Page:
Mashing with Dr Charlie Bamforth – BeerSmith Podcast #14

by Brad Smith on April 20, 2011 · 9 comments

This week I interview Dr Charles Bamforth, the Anheuser-Busch endowed Professor of Brewing Science a the University of California at Davis. We talk about the entire all grain mashing process for beer brewing from start to finish. Charlie explains how mashing actually works, how changes in the process affect the finished beer, and the role that multiple step mashing, decoction mashing and lautering play in brewing beer.

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Topics in This Week’s Episode (42:41)

  • This week’s guest is Dr Charlie Bamforth, Professor of Brewing Science at the University of California at Davis.
  • Dr Bamforth starts by explaining his endowed chair at UC, Davis
  • We overview the mashing process itself – starting with a simple single infusion mash
  • Dr Bamforth explains how the mashing process breaks malt sugars down into simple sugars that can be fermented. He also talks about the role that alpha amylase, beta amylase and limit dextrinase play in mashing all grain brewing.
  • We talk about how malting temperature affects the body of the beer and also fermentability of the beer.
  • The role that malt modification plays in brewing beer – and how the highly modified modern malts have changed things from many early brewing methods.
  • Charlie explains why a single step infusion mash is perfect for just about any barley based beer, and additional steps are not really needed.
  • We talk about decoction mashing as a method – and why its probably not needed with modern ingredients
  • Charlie explains some of the reasons to do a mash out – though he agrees it not always needed in all cases
  • The iodine test and how it can be used to determine that a mash is complete
  • We talk about mash hopping – though we both agree that it is unlikely that mash hopping provides any real benefit other than slightly lowering the pH
  • Charlie shares a few sparging tips as well as a quick tip for homebrewers on hygiene

Thanks again to Dr Charles Bamforth of UC Davis who was kind enough to appear on the show!

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{ 5 comments… read them below or add one }

Todd April 20, 2011 at 10:22 am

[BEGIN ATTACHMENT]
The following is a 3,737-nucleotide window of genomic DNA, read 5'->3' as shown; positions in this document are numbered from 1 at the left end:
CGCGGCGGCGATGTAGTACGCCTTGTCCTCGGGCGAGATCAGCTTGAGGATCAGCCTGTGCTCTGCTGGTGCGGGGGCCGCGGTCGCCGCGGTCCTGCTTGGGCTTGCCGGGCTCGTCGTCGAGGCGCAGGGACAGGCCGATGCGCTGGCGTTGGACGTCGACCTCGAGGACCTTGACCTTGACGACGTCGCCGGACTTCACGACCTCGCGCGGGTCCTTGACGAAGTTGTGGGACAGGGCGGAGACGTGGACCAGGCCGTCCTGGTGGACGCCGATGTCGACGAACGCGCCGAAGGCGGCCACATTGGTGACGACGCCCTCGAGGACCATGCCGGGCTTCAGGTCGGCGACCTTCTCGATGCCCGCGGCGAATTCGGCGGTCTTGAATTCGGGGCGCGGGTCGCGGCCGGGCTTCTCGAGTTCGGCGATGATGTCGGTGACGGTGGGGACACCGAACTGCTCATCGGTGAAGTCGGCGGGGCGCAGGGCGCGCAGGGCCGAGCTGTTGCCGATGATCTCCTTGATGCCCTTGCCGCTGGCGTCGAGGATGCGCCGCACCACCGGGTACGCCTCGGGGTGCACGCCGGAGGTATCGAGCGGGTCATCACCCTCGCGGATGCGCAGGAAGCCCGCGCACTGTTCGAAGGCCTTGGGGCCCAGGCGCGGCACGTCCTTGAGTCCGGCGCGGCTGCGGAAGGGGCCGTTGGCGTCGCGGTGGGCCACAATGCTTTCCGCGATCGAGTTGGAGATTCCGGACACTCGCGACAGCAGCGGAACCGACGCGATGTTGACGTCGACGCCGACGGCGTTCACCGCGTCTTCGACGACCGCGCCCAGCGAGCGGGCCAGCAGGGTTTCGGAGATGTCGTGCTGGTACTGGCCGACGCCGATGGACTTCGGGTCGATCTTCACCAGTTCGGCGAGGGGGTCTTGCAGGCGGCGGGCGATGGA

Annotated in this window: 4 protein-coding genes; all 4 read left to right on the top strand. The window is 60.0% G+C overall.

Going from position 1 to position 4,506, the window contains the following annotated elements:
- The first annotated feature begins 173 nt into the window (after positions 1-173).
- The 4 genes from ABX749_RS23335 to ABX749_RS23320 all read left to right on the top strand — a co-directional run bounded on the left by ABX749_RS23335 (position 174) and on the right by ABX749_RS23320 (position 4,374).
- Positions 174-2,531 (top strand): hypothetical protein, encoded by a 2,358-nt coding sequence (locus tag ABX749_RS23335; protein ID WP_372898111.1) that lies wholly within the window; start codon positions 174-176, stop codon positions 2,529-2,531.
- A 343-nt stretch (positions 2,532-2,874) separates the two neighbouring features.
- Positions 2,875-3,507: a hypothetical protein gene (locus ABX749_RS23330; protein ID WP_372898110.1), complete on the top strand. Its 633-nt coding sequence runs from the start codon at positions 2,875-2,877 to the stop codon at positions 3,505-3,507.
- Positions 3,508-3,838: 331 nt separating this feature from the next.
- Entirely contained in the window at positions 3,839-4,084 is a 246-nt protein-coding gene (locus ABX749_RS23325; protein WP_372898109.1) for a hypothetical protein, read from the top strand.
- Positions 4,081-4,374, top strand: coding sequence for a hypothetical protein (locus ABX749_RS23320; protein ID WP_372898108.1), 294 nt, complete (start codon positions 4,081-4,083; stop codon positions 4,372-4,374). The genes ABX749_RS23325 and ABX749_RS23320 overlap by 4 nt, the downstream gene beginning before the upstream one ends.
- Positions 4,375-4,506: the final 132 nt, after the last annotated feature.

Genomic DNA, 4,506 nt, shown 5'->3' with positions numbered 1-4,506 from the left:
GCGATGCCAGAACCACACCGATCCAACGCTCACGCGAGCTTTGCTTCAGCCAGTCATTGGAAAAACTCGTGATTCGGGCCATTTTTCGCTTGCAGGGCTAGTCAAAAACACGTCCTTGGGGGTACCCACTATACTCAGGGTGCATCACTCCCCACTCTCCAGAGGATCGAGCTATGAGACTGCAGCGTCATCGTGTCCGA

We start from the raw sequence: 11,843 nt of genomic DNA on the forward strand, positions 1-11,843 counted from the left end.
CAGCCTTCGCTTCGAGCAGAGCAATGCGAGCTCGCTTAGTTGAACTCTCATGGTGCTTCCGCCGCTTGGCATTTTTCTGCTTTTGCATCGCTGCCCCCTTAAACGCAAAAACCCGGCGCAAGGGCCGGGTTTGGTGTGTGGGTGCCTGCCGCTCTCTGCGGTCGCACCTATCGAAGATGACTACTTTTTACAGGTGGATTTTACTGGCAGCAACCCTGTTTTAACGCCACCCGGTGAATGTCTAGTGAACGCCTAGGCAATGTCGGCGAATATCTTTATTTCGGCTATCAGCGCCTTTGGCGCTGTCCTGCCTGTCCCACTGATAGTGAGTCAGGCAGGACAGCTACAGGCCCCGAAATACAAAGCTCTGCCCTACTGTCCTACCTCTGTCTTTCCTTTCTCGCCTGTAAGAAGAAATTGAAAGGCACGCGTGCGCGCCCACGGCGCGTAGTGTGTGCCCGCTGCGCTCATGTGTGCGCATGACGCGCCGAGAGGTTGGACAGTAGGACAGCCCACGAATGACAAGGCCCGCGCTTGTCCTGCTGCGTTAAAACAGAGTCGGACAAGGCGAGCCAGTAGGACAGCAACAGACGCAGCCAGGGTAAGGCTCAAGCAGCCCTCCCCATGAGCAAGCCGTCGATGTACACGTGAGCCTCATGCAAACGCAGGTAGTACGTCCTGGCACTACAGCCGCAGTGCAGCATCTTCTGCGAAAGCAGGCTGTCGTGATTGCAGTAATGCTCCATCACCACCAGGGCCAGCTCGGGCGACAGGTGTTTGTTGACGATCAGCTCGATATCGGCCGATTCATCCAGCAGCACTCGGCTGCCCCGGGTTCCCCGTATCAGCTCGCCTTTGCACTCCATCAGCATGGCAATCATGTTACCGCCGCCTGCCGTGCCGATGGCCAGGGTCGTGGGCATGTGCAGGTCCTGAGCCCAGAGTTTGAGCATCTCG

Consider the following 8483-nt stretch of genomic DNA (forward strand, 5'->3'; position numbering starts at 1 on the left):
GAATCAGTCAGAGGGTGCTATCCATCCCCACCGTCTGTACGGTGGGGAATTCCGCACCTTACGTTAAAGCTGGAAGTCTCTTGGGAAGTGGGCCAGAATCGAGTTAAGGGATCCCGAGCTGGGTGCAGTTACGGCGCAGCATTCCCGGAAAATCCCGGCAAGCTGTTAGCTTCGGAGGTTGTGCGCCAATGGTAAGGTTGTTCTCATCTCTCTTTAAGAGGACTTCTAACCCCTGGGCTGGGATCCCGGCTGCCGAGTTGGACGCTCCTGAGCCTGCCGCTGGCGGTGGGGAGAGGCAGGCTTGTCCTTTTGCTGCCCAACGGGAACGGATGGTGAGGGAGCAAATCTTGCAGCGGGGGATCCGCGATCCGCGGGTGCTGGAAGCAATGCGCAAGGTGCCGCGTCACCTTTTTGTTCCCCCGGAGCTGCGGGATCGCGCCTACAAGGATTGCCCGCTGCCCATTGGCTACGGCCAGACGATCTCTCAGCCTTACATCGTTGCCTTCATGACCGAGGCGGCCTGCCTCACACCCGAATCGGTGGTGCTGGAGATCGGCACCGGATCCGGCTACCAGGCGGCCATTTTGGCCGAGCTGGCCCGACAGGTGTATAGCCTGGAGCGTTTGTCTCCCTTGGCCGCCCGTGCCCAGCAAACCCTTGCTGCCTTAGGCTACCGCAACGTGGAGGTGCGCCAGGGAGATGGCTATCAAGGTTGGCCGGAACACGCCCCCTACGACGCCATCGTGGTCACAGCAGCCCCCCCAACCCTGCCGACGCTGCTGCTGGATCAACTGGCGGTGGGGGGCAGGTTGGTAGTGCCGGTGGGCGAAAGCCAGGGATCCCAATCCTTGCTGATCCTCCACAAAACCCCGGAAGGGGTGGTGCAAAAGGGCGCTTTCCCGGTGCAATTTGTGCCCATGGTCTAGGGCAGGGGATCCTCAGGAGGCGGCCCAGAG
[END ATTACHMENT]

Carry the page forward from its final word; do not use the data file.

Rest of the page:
I think then that mashing is bulk of all grain home brew would some one compare/challenge the RIMS and HERMS to just sitting in a mash tun? sounds like air being splashed about because of returning liquid to the mash tun may open up a chance to alter the wort. I have started to collect stuff to build a RIMS and now wonder that I’ve wasted time ?
Thank you Todd

Brad Smith April 28, 2011 at 4:09 pm

I’m not a RIMS expert, but I am sure someone here can chime in on the merits of RIMS/HERMS.


Phillip October 21, 2013 at 10:26 pm

This is a very old post, so I understand no answer, but I would have liked to hear more talk on the benefits of step mashing in between the beta and alpha amylase enzymes. For instance, I always just use a single infusion mash, but recently wanted to make a traditional belgian table beer and through reading many belgian websites found they often would focus on each rest to obtain a low alcohol beer that has high attenuation with still a decent mouthfeel. I made this beer with a rest at 145 and 153, as those are around the optimum temperatures for both enzymes respectively (according to IBD articles), and it is definitely a very well attenuated and refreshing beer. My question is was this an effort in futility? Would I have achieved the exact same product with a mash at 149?

Norm December 26, 2014 at 2:59 pm

Is Dr. Bamforth no longer Professor of Brewing Science at the University of California at Davis?

Miguel October 22, 2015 at 6:06 am

By Bobby Thomas July 14, 2011 – 1:53 amThanks for the interest in our bwerery! Right now we’re looking at late August or the first of September for our official bwerery tours and tasting opening. Like us on Facebook or keep checking back to our website for an official announcement. Hope to see you soon.

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